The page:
Inside the Fanciest Women’s University in the World
Would you be surprised to hear that the largest and the most luxurious women’s university in the world sits on the outskirts of Riyadh, the capital city of Saudi Arabia? Yes, in Saudi Arabia, the country that is ranked one of the lowest in World Bank’s Global Gender Gap Report.
The Kingdom emphasizes the importance of education and the effort in improving access to education for women has been visible. This largest public women’s university is called Princess Nora bint Abdul Rahman University, for short we call it Princess Nora University or PNU. This university historically started in 1970 providing the Kingdom’s first women’s college education as women’s sections of mixed gender campuses, which then spread to over 100 similar colleges across the country over the decades. Then in 2011 this brand new campus was built, merging several of women’s colleges with a budget of over USD 5 billion during the reign of the late King Abdullah Bin Abdul-Aziz. The campus is built on over 32 million square foot. It’s more like a self-sustaining village with its own metro rail, restaurants, a hospital, a library, research centers, sports facilities, convention centers, and housing with a capacity of 60,000 students with more than 5,000 academic and administrative staff. It is built for women and run by women —all professors, athletes, doctors, nurses, engineers, building managers, technicians, and of course the students are all women. Women walk around freely on campus with or without their head and body coverings (called abaya). The only exception you see on campus are the male drivers who drop off and pick up women, strictly restricted up to a certain area for this purpose only.
Being a Saudi citizen comes with certain financial benefits. Besides Princess Nora University being a public university, meaning tuition-free for Saudi students, they also get a monthly stipend. A Saudi student (defined as born to a Saudi mother) with a minimum GPA of 2.0 receives a bank account with an ATM card where a monthly stipend is deposited every Hijiri month (based on Islamic calendar). Literary Section students receive SR 850 ($230)and Scientific Section students receive SR 1000 ($270). If you are a non-Saudi student, of course there is tuition cost and isn’t eligible for the stipend but you may apply for a scholarship with benefits that may be worth checking out!
For Saudi women who would typically cover themselves and show more contained behaviors in mixed-gender settings in public, this space has become a women’s haven for all kinds of gatherings and activities.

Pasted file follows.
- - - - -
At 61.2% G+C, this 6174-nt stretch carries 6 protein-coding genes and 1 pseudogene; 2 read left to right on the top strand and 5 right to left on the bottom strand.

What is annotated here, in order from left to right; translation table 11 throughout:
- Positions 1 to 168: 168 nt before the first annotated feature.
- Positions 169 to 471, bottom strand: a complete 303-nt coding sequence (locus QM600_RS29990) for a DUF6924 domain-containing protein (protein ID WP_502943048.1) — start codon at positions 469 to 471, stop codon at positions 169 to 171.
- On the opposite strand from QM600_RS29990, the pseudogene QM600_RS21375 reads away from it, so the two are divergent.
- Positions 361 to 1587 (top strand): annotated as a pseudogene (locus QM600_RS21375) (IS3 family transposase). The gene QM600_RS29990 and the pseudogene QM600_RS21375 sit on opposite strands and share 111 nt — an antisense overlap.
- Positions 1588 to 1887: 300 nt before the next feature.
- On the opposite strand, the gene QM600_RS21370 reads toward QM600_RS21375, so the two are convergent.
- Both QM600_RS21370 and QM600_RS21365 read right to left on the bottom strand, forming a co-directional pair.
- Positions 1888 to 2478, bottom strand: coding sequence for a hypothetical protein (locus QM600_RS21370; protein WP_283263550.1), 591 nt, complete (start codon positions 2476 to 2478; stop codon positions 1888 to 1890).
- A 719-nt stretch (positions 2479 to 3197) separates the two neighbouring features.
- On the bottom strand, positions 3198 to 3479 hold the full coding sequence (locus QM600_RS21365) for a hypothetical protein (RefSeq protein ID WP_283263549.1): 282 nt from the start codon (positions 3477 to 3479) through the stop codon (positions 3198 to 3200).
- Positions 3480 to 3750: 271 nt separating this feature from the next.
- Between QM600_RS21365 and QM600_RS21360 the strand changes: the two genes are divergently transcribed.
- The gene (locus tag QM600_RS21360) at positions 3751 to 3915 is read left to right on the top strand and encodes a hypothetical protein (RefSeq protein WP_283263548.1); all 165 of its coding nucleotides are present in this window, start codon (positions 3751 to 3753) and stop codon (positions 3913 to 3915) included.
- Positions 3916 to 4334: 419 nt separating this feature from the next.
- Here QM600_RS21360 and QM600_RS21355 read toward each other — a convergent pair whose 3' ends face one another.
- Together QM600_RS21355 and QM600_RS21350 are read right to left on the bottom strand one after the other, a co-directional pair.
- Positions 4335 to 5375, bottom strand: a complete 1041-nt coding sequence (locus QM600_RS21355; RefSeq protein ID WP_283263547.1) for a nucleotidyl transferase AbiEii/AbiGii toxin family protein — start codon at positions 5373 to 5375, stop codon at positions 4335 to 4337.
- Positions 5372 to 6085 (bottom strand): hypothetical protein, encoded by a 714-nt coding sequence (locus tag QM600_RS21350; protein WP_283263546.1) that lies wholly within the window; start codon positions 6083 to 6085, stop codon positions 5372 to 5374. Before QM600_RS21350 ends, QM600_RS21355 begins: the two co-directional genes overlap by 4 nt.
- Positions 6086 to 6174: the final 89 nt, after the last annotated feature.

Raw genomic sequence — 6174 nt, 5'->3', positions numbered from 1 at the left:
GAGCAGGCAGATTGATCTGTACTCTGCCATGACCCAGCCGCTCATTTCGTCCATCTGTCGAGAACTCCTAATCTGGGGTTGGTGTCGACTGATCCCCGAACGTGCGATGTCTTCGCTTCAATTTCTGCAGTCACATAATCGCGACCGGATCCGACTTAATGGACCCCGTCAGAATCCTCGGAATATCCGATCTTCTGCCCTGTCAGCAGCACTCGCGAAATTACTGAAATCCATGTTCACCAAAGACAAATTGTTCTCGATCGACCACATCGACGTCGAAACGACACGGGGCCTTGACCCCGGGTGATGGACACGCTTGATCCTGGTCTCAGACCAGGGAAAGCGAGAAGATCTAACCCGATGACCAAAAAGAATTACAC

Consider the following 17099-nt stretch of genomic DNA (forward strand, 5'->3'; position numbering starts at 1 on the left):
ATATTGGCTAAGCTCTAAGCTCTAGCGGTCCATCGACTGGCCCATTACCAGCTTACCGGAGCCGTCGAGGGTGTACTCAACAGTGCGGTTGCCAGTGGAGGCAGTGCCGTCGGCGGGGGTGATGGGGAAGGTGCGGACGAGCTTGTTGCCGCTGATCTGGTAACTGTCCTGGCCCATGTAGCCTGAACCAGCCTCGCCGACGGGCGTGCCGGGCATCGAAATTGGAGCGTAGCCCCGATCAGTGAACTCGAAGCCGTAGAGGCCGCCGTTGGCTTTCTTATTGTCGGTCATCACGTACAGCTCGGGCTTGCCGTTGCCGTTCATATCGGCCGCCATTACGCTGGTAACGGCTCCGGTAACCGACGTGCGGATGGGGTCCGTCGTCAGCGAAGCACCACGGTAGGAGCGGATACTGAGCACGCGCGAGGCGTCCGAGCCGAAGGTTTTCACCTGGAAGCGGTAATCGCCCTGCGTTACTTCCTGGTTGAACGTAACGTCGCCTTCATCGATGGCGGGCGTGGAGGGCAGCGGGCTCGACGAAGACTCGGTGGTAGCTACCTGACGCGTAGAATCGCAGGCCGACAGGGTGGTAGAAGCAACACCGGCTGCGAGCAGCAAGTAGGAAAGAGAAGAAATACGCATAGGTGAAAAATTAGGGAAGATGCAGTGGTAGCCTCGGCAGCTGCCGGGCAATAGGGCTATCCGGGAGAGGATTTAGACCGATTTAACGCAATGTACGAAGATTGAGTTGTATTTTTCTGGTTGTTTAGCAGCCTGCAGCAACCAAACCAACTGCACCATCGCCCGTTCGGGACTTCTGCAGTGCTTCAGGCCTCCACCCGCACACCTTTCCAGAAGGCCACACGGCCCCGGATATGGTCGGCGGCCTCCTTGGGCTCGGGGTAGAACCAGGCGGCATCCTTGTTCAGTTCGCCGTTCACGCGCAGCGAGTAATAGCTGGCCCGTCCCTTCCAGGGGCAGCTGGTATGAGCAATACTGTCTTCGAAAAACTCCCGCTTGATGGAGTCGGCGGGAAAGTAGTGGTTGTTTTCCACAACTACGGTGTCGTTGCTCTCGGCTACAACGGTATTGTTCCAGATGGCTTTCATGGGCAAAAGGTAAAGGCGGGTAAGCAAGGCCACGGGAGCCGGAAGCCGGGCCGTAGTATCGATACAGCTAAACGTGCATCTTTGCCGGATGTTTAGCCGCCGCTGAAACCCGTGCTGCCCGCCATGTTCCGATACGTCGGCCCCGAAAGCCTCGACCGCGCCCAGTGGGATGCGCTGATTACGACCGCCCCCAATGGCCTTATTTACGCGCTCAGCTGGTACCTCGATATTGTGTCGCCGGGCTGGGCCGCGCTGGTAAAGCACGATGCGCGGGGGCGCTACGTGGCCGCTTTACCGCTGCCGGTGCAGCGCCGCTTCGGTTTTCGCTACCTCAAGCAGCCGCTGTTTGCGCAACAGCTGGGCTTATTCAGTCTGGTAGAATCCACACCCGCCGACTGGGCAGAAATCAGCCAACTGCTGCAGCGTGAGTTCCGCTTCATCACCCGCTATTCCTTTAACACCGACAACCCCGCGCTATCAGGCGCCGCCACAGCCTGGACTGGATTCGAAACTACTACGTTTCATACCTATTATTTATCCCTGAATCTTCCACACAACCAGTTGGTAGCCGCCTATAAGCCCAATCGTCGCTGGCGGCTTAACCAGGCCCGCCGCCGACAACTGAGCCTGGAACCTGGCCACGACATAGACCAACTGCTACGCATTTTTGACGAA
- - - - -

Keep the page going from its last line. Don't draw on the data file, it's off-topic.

Once I got to be a part of one of the most incredible moments in Saudi women’s history at Princess Nora University. 10KSA, a health initiative that in 2015 focused on raising awareness about breast cancer, gathered near 10,000 Saudi women, all wearing pink “tarha”(headscarves) to form the largest human pink ribbon according to the Guinness Book of World Records. Saudi women got to contribute to setting a world record, while fighting for a very important cause, and most importantly having fun with friends and families on a grassy football stadium. To my knowledge, this may have been the largest Saudi women’s gathering in modern history, a proud moment for us all.
Saudi women are creative, bold, and full of life. As I sat in the field, among my friends, surrounded by thousands of women excited to be part of making history, Beyoncé’s “Halo” playing from the loud speaker, thousands of different conversations ringing in my ears, deep smoky oud fragrance in the air, I wished that all those who have ever had a moment of hesitation approaching a covered Saudi women would take my seat right now and see this vibrancy, diversity, hope and desire to do good, no different from any other women’s gathering of this size, I imagined, except that these women here certainly know how to throw on their pink scarf so elegantly.
In fact, this reminds me of another proud moment for women in recent history, also involving pink head coverings. That’s right, the January 2017 Women’s March that gathered millions of women (and men) to advocate for human rights, women’s rights, for freedom and justice.
What difference does it make that one side of the world wears pink tarha and another side of the world wears pink Pussyhats? We are all trying to build a world free of harassment, be valued for who we are, and to contribute to building a better future for our children. We stand in solidarity.
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